Ever since the new ownership group took over, the Dodgers have turned their focus back to the sorely neglected international market, with great success. Yasiel Puig & Hyun-jin Ryu were huge pieces of the 2013 team, and we hope we can say the same about Alexander Guerrero next year and Julio Urias at some point after that. It makes all the sense in the world, really. With teams locking up young players to extensions more than ever and the new CBA tightening restrictions on how much teams can spend on imports like Puig (even though he barely beat the deadline for the new rules), rich teams have to find new ways to identify talent and spend money.
Which brings us to Masahiro Tanaka, the 24-year-old Japanese righty who will follow Ryu from last year and Yu Darvish from the previous winter as the Asian pitching import of choice. The Dodgers will have at least one opening in the rotation (we’ll cover that tomorrow) if not two, and had been connected to Tanaka back in September before Ned Colletti admitted that they’d scouted him again just last weekend, so it’s time to get to know him.
The 6’2″ Tanaka went 24-0 (!) with a 1.24 ERA for the Rakuten Eagles, and the fact that I’m even bothering to quote a win-loss record should tell you just how hilarious 24-0 is. He hasn’t lost since August… of 2012. In seven seasons, starting when he was 18, he has a 8.5 K/9 and a 1.9 BB/9, allowing just ten homers over the last two seasons with what appears to be an excellent splitter and a fastball that touches 95.
The scouting reports here have been pretty good, as you’d expect. Ben Badler thinks he’s better than Jose Abreu, who just signed for $68m with the White Sox (without the requirement of a posting fee, of course), and at least one scout compares him favorably to Darvish, though most seem to see him as a step below:
“He is better than Darvish because he is a strike thrower,’’ the scout said. “Overall, Darvish’s stuff might be a little bit better, but this guy knows how to pitch. He is like Kuroda, he has a lot of guts. He throws four pitches but when it gets to [stone]-cutting time, it’s fastball and splitter.’’
Another praised his arsenal, while a Japanese GM concurred:
“He has good velocity, command and a great demeanor,” said a major league scout whose team has been one of several watching Tanaka closely. “He has a great splitter, which would make a difference in the majors.”
The scout says Tanaka’s determination is what resonates with many.
“He can strike out batters when he needs to,” he stated. “He really knows how to bear down. His slider is his secondary pitcher. We project him as a No. 2 starter for most MLB clubs.”
The NPB team GM agrees that Tanaka’s split-finger pitch is what makes him special: “He can throw five pitches — splitter, fastball, slider, changeup, curve — with good command. But the splitter just disappears. That’s why batters can’t hit it.”
Here’s a highlight reel video, for your pleasure:
As you’d also expect, a ton of teams are interested aside from the Dodgers, including the Mets, Blue Jays, Rangers, Angels, Twins, Yankees, Red Sox, and certainly more, and so the cost here is anyone’s guess. Darvish’s posting fee was $51.7m, but with the game flush in cash and fewer avenues to spend it, it’s not difficult to see this pushing $60m even if he’s not as good. (It’s important to note as well that the posting fee does not count towards luxury cap penalties, which encourages teams to spend freely.) Ryu got $25.7m, and Tanaka is surely seen as being better than him.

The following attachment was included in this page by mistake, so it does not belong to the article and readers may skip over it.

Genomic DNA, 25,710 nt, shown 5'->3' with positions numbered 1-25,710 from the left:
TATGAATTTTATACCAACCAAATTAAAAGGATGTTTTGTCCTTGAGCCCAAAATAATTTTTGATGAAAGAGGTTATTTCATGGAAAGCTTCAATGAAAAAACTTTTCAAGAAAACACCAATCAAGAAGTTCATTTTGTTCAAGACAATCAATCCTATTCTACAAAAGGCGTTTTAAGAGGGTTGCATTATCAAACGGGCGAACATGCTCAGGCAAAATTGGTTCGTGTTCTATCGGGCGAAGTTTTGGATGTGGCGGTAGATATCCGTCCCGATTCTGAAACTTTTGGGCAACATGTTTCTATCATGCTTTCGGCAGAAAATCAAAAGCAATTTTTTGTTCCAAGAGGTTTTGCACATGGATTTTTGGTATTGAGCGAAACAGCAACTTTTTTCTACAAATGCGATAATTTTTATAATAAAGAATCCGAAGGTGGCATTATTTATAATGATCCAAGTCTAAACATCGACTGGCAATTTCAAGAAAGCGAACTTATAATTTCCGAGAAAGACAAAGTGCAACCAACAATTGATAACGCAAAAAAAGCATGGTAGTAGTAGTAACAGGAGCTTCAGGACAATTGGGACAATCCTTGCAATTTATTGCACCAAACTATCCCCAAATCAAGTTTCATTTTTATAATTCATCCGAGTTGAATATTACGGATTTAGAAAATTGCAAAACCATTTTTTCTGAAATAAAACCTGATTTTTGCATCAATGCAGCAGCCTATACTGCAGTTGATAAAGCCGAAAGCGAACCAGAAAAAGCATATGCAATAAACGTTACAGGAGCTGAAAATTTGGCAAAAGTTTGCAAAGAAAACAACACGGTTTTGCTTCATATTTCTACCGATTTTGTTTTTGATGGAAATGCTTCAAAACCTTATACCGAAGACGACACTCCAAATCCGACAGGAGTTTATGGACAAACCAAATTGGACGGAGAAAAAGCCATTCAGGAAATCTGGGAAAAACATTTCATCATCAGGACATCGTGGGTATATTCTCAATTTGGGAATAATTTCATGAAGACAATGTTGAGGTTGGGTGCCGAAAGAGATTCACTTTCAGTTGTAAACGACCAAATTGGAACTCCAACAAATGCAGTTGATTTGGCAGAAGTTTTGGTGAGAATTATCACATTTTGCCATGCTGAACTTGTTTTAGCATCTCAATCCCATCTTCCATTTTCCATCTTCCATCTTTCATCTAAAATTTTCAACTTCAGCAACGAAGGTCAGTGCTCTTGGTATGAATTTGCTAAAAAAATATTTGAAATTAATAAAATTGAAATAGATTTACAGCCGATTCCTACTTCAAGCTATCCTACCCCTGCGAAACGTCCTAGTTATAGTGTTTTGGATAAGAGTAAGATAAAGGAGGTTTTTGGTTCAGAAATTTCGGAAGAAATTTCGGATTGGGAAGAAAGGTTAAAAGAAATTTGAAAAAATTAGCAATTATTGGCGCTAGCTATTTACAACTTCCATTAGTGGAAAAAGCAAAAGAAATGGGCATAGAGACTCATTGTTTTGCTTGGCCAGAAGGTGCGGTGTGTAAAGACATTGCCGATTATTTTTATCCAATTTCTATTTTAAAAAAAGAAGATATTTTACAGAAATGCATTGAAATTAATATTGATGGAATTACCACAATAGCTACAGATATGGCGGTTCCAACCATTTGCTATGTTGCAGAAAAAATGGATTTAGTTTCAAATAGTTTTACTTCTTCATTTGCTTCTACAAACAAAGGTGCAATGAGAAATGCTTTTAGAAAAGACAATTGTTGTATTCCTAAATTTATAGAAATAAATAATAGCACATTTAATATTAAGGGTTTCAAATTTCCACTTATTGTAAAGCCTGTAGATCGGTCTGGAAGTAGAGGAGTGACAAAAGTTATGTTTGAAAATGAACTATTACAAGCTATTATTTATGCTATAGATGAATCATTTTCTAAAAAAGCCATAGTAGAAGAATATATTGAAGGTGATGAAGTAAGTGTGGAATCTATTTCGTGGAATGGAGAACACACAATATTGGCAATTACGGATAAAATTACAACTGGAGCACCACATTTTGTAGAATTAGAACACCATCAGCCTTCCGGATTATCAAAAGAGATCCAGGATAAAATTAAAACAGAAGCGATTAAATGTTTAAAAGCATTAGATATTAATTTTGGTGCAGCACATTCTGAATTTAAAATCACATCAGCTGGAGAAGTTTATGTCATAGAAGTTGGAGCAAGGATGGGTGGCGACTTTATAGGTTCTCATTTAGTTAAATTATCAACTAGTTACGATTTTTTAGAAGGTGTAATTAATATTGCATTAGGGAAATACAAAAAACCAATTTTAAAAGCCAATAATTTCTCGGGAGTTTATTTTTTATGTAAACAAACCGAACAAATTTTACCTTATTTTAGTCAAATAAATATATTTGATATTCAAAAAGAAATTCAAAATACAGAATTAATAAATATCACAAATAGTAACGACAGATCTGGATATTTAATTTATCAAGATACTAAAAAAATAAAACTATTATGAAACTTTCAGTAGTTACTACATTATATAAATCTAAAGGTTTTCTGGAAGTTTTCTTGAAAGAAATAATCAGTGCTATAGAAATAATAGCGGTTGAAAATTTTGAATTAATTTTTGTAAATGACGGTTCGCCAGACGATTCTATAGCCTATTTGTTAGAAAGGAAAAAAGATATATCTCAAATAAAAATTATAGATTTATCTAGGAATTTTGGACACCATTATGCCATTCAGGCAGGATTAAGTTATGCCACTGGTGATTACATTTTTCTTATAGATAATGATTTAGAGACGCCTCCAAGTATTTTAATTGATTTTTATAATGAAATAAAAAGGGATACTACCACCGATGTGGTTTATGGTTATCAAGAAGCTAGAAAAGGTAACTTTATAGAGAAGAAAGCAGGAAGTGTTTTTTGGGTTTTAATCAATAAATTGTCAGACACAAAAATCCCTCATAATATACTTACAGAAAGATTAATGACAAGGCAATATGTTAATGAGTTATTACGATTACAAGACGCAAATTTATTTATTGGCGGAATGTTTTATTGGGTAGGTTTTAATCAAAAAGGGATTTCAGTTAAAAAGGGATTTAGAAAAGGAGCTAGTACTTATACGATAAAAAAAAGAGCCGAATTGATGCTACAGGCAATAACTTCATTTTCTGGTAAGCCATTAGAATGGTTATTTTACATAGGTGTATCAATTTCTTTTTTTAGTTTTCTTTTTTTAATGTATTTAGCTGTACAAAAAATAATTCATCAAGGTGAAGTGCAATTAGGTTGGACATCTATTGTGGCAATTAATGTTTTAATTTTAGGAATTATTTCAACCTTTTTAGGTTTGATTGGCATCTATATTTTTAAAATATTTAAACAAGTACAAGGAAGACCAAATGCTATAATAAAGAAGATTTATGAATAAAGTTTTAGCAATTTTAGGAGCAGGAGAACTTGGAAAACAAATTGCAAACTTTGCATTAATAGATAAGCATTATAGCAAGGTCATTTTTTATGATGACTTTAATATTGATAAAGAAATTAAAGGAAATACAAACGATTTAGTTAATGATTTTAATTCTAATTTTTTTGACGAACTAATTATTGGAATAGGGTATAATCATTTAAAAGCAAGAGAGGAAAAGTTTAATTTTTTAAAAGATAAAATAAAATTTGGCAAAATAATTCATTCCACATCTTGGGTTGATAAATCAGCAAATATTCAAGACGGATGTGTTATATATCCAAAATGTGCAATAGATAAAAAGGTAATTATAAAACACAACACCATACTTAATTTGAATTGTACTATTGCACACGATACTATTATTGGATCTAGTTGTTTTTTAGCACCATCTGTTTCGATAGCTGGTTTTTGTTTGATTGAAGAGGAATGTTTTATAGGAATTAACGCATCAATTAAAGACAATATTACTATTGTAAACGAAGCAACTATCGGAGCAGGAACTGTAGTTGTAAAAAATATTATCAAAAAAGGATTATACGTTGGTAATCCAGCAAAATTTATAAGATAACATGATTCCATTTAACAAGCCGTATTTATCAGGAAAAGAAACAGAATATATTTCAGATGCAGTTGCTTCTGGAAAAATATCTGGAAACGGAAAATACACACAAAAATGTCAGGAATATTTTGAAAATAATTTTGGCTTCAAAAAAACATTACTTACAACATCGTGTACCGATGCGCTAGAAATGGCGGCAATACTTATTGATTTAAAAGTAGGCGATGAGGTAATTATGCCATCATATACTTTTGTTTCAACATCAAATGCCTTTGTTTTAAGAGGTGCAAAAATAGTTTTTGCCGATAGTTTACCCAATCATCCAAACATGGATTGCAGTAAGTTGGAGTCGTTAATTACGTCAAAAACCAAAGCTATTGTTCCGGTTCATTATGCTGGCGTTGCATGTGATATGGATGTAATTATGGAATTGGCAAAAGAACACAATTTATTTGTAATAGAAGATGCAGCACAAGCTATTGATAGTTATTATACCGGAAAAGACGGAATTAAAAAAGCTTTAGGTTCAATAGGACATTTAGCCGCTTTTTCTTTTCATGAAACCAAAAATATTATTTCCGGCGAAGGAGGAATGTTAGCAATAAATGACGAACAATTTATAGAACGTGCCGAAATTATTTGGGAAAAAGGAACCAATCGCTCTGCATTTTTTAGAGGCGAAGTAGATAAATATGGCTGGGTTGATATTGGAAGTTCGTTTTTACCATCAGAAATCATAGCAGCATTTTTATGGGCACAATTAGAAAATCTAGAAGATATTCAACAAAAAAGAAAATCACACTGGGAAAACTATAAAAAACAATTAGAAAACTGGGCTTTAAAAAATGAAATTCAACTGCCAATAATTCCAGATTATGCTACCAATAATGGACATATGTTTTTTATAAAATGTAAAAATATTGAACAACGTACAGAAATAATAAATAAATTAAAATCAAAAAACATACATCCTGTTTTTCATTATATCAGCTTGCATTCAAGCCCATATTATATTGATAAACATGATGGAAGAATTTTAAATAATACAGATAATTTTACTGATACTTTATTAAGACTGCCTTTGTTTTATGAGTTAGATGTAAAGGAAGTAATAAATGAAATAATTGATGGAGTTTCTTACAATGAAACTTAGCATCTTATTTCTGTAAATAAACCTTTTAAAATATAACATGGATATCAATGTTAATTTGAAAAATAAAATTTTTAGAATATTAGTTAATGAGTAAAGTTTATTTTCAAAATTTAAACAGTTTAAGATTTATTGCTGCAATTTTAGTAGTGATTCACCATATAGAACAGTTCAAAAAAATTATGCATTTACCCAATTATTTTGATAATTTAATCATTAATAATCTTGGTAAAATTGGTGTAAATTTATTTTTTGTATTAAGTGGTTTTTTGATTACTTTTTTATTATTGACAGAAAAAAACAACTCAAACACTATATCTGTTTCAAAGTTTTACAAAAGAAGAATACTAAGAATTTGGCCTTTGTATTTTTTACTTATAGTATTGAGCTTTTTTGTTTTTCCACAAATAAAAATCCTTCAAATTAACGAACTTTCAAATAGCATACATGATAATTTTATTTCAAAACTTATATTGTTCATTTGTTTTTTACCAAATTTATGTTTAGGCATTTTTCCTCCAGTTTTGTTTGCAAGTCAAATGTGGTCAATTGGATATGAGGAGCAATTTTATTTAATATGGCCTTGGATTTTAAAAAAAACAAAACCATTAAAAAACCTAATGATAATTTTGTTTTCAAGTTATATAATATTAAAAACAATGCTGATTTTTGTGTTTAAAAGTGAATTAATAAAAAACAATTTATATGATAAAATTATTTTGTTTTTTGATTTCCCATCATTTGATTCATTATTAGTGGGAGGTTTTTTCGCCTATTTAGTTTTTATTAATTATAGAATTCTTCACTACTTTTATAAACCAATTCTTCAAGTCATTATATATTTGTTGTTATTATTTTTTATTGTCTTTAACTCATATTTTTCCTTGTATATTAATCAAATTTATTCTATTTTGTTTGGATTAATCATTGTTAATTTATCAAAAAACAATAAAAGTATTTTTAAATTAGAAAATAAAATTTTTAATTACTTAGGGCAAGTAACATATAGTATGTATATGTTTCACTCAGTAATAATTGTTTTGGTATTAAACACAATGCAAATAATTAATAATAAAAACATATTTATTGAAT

Also important to remember, the posting system may be in the midst of a change, reports Badler…
According to sources, one of the changes could include a system in which the posting fee would be capped, which in theory would give more money to the player rather than the Japanese team and allow MLB to count more money against the luxury tax. In turn, multiple teams could then be allowed to win the posting rights and compete for the player, but that system could also drive up costs for owners. Nobody seems certain what the future of the system will bring.
“We’re just operating under the idea that everything’s going to be the same way it was last year,” said one international director. “That’s the same as everyone else I talked to.”
Which makes it even more difficult to project a cost, because we’re not even sure what the system will be. My best guess is that the total outlay, between posting fee and contract, either comes close to or caps $100m, and that means only a few teams can really be involved. I imagine the Yankees will be in on Tanaka hard, simply because they have zero pitching right now — their 2014 rotation at the moment is CC Sabathia & Ivan Nova — and because the fact that the posting fee won’t hit their cap is huge to them, as they attempt to stay under $189m.
I’m sure the Dodgers will be on this too, as well they should. Imagine a rotation with Tanaka as the third starter, behind Clayton Kershaw & Zack Greinke and ahead of Ryu? It’s almost unfair, though obviously locking up Kershaw takes priority this winter, and it should be remembered that Tanaka could easily be more Kei Igawa than Ryu or Darvish. It remains to be seen if other teams have more interest, but because Tanaka is expected to be both good and pricy, you can bet they’ll be involved.